Jonathan Hoefler is standing in his office on the seventh floor of the Cable Building in Noho, sipping a mug of ginger tea and telling stories about an obscure 16th-century Flemish punch cutter. His people are getting bored and wandering away to check their phones, the people he has brought here today to make sure he doesn’t say anything that will harm him in the ongoing court battle that has torn apart and reconfigured this famous type-design firm. But Hoefler doesn’t seem to care. He’s grinning through the gap in his top teeth.
Hoefler picks up an antique type-specimen book and flips through page after page of the punch cutter’s alphabets, explaining why the letterforms are so lovely to him. “I think it’s kind of the gentle taper of these serifs,” he says, running his hand reverently across a page of type. “It gives it a kind of intellectual quality.” This punch cutter’s name was Hendrik van den Keere, and Hoefler points to a series of small geometric shapes that dangle like Christmas-tree ornaments from the interiors of some of van den Keere’s letters. Then he turns the page and points to a lowercase a. See? he says. It doesn’t have the usual “ball terminal” at the upper left. Hoefler looks up. “I think that kind of controlled irregularity is what van den Keere was about.”
The 18-person type foundry he runs, Hoefler & Co., is in the process of making an original font family based on a van den Keere alphabet, one of several projects the company is working on. On a tour of the office, Hoefler introduces designers in white cubicles, tweaking typefaces on Macs. One is immersed in customizing a version of Chronicle [ fig. 1 ] commissioned by the online retailer Net-a-Porter. Another designer is at work on a display face that’s part of a larger font family called Surveyor [ fig. 2 ], inspired by lettering on old maps. He grabs a piece of paper and holds it up. PHYLLIIDAE, it says. FA’A’A, OODAAQ, & TRÆÆSKE. Nonsense phrases to test certain letter combinations. He points to a line of six potential E’s, each slightly different. “All of these are kind of plausible at this point,” he says, frowning, “but still not intellectually satisfying.”
After the tour, Hoefler brings me to a conference room with wall-to-wall bookcases, weathered spines of rare type books stretching to the ceiling. In addition to his lawyer and a public-relations representative from the Ketchum firm, he’s joined by his wife, Carleen Borsella. Borsella has worked alongside Hoefler on marketing since 2002, and Hoefler mentions her often as he lays out the big picture of how the company functions and what they see coming: their collaborative, agile workflow system; their recent entry into the web-font business; their belief in mobile-first development, the idea that products should be designed to work on smartphones first. It’s all very future-oriented, which is telling, because the past has recently become an issue at Hoefler & Co. The past is tied up with a designer who helped build this place. He brought in money and prestige, but more than that, he used his skill and position to elevate type in the pop-cultural consciousness, to transform type designers into a new class of conquering nerd. Until a few months ago, his name was on the door. He labored here for 15 years in the belief that he was an equal partner with Hoefler, only to find out last year, in a stunning and terrible moment, that Hoefler didn’t see it that way.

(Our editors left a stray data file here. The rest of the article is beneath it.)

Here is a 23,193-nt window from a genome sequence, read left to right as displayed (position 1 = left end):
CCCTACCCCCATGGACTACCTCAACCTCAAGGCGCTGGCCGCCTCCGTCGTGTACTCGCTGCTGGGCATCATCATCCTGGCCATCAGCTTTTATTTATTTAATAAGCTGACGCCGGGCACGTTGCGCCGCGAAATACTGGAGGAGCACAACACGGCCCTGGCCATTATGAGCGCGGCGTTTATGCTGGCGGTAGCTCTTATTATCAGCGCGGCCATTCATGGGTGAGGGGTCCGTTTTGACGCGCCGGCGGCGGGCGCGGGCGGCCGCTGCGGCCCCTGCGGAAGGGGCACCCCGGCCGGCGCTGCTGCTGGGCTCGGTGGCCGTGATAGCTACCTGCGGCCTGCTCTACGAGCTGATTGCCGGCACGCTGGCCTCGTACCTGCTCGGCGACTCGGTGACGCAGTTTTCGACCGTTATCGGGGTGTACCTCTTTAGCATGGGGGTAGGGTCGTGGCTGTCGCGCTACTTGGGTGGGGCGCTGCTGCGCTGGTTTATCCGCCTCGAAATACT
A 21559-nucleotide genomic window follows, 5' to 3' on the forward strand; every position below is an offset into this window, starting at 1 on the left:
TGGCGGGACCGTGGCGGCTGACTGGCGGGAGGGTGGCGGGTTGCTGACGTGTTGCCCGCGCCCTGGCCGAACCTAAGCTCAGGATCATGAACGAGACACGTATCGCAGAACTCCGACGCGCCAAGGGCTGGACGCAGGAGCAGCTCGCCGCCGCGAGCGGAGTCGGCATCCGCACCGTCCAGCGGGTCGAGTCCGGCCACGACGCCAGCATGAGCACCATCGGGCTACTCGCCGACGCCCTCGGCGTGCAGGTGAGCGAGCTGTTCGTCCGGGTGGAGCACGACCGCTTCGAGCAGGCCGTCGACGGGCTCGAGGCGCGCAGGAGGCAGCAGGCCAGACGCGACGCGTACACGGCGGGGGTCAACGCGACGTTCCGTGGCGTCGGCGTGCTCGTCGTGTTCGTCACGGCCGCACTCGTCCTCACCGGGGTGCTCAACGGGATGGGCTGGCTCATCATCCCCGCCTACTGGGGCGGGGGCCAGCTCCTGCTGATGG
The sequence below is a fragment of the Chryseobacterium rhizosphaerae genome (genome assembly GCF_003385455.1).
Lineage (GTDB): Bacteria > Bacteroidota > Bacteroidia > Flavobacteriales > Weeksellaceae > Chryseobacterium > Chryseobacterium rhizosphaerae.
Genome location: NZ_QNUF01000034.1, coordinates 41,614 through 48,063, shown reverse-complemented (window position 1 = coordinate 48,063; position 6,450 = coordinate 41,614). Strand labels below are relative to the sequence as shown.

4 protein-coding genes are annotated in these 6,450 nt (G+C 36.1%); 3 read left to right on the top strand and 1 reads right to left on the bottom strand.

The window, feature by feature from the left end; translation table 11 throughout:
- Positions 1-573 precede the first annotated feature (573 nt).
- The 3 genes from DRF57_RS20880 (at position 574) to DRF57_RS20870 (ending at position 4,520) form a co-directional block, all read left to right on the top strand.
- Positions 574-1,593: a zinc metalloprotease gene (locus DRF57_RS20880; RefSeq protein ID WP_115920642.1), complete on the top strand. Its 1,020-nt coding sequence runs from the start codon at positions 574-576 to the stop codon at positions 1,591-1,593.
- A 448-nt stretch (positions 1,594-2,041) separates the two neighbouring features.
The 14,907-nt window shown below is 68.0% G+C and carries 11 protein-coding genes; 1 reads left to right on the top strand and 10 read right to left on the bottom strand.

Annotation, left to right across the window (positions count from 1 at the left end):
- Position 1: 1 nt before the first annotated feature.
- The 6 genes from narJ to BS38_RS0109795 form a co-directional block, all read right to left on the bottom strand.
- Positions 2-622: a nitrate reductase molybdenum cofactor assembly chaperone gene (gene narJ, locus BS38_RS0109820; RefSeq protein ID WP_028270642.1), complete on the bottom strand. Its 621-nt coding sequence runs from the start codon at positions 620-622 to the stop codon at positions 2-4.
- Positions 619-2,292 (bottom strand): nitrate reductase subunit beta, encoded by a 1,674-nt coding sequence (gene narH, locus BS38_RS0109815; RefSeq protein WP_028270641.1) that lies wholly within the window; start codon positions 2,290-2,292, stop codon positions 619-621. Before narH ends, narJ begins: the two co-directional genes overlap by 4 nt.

That partner, the designer Tobias Frere-Jones, is having trouble getting the words out. Sitting in a conference room at the law firm now representing him—Hoguet Newman Regal & Kenney LLP, on the 35th floor of a midtown high-rise—he pauses a lot, retraces his steps, begins his sentences again. His lawyer is here; so is his wife, for support. He’s suing Hoefler for “not less than $20 million” in New York Supreme Court, alleging that Hoefler committed “the most profound treachery and sustained exploitation of friendship, trust and confidence.” Frere-Jones says that in 1999, Hoefler made a verbal offer to make him a 50-50 partner, and that this offer is legally binding, even though Hoefler never wrote it down. He says Hoefler exploited his talents and his intellectual property for years before ultimately refusing to put their agreement on paper, essentially telling him to fuck off.
Frere-Jones looks like a young art-school professor, which he is, at Yale: thin, compact, striped shirt, vest, thick glasses. He isn’t as smooth or confident as Hoefler. When he starts talking about how he first became interested in type, he sputters for a few seconds, then says, “I could tell a very long version of that story, which I’ll spare you.” According to a designer who used to work with Frere-Jones, his eye is so sharp that he can look at a printout of a letterform and tell if it’s one pixel off, the same way Ted Williams was said to be able to hold a baseball bat and tell if it was a half-ounce too heavy. He often approaches type design from strange and playful angles; in college, he drew an experimental font called Cat’s Cradle, “which nested and tangled each letter into its neighbor, like shopping carts nested together in front of a supermarket,” he says. “The goal was to preserve character identity under duress.” Some of the most popular and versatile fonts of the past two decades are Frere-Jones creations, including Gotham, the font that Barack Obama used to project his ideas and values to the world in 2008—Shepard Fairey’s famous HOPE poster [ fig. 3 ] is in Gotham, too—and also the font chosen by the 9/11 Memorial designers when they carved a remembrance into the granite cornerstone of the Freedom Tower.